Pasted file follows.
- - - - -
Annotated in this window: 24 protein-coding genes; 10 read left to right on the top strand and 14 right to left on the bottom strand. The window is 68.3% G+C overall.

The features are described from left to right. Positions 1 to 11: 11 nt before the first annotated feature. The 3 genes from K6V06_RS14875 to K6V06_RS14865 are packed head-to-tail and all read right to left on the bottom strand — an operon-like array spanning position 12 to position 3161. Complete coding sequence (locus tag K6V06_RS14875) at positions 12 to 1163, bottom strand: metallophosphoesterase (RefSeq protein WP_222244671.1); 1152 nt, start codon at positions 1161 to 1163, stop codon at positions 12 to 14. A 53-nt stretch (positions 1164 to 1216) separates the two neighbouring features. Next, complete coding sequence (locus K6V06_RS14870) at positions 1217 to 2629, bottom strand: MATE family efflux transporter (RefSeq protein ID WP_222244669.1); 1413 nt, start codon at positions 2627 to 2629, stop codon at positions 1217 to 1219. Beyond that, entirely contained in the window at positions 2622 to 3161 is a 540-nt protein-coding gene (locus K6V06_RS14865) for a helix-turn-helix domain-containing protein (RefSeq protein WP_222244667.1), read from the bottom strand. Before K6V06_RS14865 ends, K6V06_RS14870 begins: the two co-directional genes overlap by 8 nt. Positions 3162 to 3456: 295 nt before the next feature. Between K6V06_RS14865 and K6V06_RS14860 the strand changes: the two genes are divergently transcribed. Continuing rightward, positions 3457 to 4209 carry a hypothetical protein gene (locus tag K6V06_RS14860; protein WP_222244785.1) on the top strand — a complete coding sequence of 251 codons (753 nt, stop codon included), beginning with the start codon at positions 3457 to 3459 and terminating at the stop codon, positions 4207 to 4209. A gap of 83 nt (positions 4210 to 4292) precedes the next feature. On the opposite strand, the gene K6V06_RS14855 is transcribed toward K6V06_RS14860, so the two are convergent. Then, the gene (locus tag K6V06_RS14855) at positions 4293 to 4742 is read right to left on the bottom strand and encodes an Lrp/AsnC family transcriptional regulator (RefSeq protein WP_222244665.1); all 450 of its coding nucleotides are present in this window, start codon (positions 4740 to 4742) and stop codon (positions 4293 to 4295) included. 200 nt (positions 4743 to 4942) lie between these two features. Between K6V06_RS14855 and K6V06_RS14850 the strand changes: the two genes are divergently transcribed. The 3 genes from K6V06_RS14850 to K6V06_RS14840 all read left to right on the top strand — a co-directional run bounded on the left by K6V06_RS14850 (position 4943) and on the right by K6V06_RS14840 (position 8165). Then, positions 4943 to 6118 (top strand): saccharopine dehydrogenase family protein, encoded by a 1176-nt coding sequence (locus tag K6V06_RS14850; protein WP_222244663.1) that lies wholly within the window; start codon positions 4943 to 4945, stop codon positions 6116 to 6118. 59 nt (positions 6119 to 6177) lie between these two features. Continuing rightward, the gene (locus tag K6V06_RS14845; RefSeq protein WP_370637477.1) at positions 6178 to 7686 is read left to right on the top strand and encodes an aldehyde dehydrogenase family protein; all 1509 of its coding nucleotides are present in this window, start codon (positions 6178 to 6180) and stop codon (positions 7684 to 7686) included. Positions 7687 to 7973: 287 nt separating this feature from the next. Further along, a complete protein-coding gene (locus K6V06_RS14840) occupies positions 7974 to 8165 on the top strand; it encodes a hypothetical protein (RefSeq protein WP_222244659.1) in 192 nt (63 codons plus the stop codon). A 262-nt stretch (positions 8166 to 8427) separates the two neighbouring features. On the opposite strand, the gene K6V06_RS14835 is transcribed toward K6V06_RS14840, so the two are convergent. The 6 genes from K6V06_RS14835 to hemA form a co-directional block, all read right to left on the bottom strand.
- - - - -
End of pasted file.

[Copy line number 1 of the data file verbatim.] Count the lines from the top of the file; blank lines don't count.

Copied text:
Annotated in this window: 24 protein-coding genes; 10 read left to right on the top strand and 14 right to left on the bottom strand. The window is 68.3% G+C overall.